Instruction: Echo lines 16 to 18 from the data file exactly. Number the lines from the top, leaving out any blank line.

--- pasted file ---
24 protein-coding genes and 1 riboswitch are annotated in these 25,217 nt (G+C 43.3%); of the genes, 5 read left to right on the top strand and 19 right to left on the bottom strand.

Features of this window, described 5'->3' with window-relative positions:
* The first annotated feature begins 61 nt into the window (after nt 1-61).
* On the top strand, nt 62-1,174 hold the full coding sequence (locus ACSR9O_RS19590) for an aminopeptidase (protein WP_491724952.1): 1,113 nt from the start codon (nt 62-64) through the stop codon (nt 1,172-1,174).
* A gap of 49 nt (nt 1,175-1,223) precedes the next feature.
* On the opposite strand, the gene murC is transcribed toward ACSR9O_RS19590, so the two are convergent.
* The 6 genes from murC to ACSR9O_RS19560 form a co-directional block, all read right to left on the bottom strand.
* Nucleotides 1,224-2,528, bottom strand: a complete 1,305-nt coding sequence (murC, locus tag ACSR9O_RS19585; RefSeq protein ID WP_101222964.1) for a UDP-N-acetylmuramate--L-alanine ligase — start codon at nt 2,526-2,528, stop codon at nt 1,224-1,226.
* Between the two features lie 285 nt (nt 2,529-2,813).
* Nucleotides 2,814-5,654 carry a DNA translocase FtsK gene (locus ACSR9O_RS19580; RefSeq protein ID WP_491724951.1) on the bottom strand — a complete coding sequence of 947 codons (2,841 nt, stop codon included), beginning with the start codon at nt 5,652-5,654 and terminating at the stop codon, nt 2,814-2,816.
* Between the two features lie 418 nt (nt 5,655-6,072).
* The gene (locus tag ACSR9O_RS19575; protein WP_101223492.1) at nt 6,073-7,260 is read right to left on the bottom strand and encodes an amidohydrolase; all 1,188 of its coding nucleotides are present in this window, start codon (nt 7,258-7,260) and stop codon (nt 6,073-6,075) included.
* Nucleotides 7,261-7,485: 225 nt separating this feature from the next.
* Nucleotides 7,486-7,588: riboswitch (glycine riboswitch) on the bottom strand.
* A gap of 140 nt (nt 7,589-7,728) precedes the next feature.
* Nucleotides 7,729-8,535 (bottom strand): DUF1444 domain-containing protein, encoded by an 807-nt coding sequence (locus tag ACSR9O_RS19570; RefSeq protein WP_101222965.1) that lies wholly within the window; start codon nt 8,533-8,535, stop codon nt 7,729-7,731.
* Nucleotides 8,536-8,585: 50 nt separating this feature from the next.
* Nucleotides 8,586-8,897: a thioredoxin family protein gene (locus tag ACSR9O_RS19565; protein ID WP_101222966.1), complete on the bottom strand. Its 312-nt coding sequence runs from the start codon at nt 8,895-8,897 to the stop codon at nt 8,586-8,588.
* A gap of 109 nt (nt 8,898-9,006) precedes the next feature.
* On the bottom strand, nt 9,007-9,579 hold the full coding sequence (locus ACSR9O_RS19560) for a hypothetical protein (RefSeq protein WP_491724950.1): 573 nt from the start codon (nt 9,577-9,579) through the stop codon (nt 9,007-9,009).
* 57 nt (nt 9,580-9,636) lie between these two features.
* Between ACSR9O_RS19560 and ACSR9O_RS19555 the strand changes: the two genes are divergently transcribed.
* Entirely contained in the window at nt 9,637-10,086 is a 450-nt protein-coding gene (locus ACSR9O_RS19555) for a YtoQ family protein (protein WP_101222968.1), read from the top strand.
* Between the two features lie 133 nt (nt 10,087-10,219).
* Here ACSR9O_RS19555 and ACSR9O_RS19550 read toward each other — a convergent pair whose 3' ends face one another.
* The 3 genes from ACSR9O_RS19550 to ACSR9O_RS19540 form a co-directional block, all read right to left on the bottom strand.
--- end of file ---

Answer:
* Nucleotides 7,729-8,535 (bottom strand): DUF1444 domain-containing protein, encoded by an 807-nt coding sequence (locus tag ACSR9O_RS19570; RefSeq protein WP_101222965.1) that lies wholly within the window; start codon nt 8,533-8,535, stop codon nt 7,729-7,731.
* Nucleotides 8,536-8,585: 50 nt separating this feature from the next.
* Nucleotides 8,586-8,897: a thioredoxin family protein gene (locus tag ACSR9O_RS19565; protein ID WP_101222966.1), complete on the bottom strand. Its 312-nt coding sequence runs from the start codon at nt 8,895-8,897 to the stop codon at nt 8,586-8,588.